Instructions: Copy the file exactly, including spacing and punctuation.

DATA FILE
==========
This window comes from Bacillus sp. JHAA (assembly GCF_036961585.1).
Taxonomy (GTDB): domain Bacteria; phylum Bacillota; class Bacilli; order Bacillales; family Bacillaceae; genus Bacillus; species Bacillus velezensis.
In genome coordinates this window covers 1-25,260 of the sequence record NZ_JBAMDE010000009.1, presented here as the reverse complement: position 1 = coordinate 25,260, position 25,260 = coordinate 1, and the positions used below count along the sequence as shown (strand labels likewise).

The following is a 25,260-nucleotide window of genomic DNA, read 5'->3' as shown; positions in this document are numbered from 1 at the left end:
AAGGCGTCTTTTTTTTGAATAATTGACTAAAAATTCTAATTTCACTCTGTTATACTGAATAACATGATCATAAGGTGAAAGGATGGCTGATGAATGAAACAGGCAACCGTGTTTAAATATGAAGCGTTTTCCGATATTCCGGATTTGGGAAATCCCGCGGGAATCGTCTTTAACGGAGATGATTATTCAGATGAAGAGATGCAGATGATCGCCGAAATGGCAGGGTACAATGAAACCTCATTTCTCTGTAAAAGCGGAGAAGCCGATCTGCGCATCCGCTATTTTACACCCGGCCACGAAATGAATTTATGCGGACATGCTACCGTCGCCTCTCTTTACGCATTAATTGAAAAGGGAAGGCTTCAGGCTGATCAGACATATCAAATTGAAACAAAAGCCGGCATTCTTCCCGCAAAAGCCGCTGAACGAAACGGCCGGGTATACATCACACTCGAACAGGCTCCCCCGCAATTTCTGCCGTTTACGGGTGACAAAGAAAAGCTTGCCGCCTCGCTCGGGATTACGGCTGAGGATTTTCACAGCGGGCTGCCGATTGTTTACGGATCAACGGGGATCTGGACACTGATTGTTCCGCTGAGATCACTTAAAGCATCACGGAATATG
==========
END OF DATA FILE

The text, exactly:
This window comes from Bacillus sp. JHAA (assembly GCF_036961585.1).
Taxonomy (GTDB): domain Bacteria; phylum Bacillota; class Bacilli; order Bacillales; family Bacillaceae; genus Bacillus; species Bacillus velezensis.
In genome coordinates this window covers 1-25,260 of the sequence record NZ_JBAMDE010000009.1, presented here as the reverse complement: position 1 = coordinate 25,260, position 25,260 = coordinate 1, and the positions used below count along the sequence as shown (strand labels likewise).

The following is a 25,260-nucleotide window of genomic DNA, read 5'->3' as shown; positions in this document are numbered from 1 at the left end:
AAGGCGTCTTTTTTTTGAATAATTGACTAAAAATTCTAATTTCACTCTGTTATACTGAATAACATGATCATAAGGTGAAAGGATGGCTGATGAATGAAACAGGCAACCGTGTTTAAATATGAAGCGTTTTCCGATATTCCGGATTTGGGAAATCCCGCGGGAATCGTCTTTAACGGAGATGATTATTCAGATGAAGAGATGCAGATGATCGCCGAAATGGCAGGGTACAATGAAACCTCATTTCTCTGTAAAAGCGGAGAAGCCGATCTGCGCATCCGCTATTTTACACCCGGCCACGAAATGAATTTATGCGGACATGCTACCGTCGCCTCTCTTTACGCATTAATTGAAAAGGGAAGGCTTCAGGCTGATCAGACATATCAAATTGAAACAAAAGCCGGCATTCTTCCCGCAAAAGCCGCTGAACGAAACGGCCGGGTATACATCACACTCGAACAGGCTCCCCCGCAATTTCTGCCGTTTACGGGTGACAAAGAAAAGCTTGCCGCCTCGCTCGGGATTACGGCTGAGGATTTTCACAGCGGGCTGCCGATTGTTTACGGATCAACGGGGATCTGGACACTGATTGTTCCGCTGAGATCACTTAAAGCATCACGGAATATG